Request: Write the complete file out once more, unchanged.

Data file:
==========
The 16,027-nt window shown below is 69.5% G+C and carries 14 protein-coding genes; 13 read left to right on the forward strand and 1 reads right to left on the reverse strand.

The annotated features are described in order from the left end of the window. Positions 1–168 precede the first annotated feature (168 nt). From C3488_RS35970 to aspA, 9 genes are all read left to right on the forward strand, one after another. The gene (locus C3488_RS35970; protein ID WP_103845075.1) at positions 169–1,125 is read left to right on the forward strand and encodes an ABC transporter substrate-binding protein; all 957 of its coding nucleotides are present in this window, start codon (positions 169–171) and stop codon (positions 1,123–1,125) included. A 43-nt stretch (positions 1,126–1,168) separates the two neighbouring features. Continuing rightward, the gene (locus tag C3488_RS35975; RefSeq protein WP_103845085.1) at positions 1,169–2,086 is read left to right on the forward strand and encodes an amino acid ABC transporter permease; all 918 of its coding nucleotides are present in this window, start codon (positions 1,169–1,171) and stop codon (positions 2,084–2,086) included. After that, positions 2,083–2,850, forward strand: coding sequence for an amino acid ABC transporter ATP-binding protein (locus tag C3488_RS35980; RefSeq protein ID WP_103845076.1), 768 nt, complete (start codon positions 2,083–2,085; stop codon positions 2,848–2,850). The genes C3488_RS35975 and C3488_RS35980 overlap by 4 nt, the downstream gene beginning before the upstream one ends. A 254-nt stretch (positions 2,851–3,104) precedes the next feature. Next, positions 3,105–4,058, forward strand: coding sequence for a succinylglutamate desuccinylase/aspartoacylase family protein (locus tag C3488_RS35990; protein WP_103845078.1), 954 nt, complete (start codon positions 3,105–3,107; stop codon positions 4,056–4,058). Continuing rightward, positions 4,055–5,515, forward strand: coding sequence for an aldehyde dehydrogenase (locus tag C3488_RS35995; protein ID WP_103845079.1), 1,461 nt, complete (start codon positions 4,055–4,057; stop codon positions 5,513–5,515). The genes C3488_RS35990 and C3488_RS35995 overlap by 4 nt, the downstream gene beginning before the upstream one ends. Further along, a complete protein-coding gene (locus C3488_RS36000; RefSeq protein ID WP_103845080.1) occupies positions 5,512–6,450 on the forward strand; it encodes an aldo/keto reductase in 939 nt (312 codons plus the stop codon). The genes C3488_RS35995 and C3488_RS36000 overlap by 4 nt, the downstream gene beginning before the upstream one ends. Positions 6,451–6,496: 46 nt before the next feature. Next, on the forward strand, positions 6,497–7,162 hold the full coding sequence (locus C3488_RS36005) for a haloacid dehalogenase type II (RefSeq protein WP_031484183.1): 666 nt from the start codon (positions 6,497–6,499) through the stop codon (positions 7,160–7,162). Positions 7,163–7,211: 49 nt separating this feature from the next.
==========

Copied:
The 16,027-nt window shown below is 69.5% G+C and carries 14 protein-coding genes; 13 read left to right on the forward strand and 1 reads right to left on the reverse strand.

The annotated features are described in order from the left end of the window. Positions 1–168 precede the first annotated feature (168 nt). From C3488_RS35970 to aspA, 9 genes are all read left to right on the forward strand, one after another. The gene (locus C3488_RS35970; protein ID WP_103845075.1) at positions 169–1,125 is read left to right on the forward strand and encodes an ABC transporter substrate-binding protein; all 957 of its coding nucleotides are present in this window, start codon (positions 169–171) and stop codon (positions 1,123–1,125) included. A 43-nt stretch (positions 1,126–1,168) separates the two neighbouring features. Continuing rightward, the gene (locus tag C3488_RS35975; RefSeq protein WP_103845085.1) at positions 1,169–2,086 is read left to right on the forward strand and encodes an amino acid ABC transporter permease; all 918 of its coding nucleotides are present in this window, start codon (positions 1,169–1,171) and stop codon (positions 2,084–2,086) included. After that, positions 2,083–2,850, forward strand: coding sequence for an amino acid ABC transporter ATP-binding protein (locus tag C3488_RS35980; RefSeq protein ID WP_103845076.1), 768 nt, complete (start codon positions 2,083–2,085; stop codon positions 2,848–2,850). The genes C3488_RS35975 and C3488_RS35980 overlap by 4 nt, the downstream gene beginning before the upstream one ends. A 254-nt stretch (positions 2,851–3,104) precedes the next feature. Next, positions 3,105–4,058, forward strand: coding sequence for a succinylglutamate desuccinylase/aspartoacylase family protein (locus tag C3488_RS35990; protein WP_103845078.1), 954 nt, complete (start codon positions 3,105–3,107; stop codon positions 4,056–4,058). Continuing rightward, positions 4,055–5,515, forward strand: coding sequence for an aldehyde dehydrogenase (locus tag C3488_RS35995; protein ID WP_103845079.1), 1,461 nt, complete (start codon positions 4,055–4,057; stop codon positions 5,513–5,515). The genes C3488_RS35990 and C3488_RS35995 overlap by 4 nt, the downstream gene beginning before the upstream one ends. Further along, a complete protein-coding gene (locus C3488_RS36000; RefSeq protein ID WP_103845080.1) occupies positions 5,512–6,450 on the forward strand; it encodes an aldo/keto reductase in 939 nt (312 codons plus the stop codon). The genes C3488_RS35995 and C3488_RS36000 overlap by 4 nt, the downstream gene beginning before the upstream one ends. Positions 6,451–6,496: 46 nt before the next feature. Next, on the forward strand, positions 6,497–7,162 hold the full coding sequence (locus C3488_RS36005) for a haloacid dehalogenase type II (RefSeq protein WP_031484183.1): 666 nt from the start codon (positions 6,497–6,499) through the stop codon (positions 7,160–7,162). Positions 7,163–7,211: 49 nt separating this feature from the next.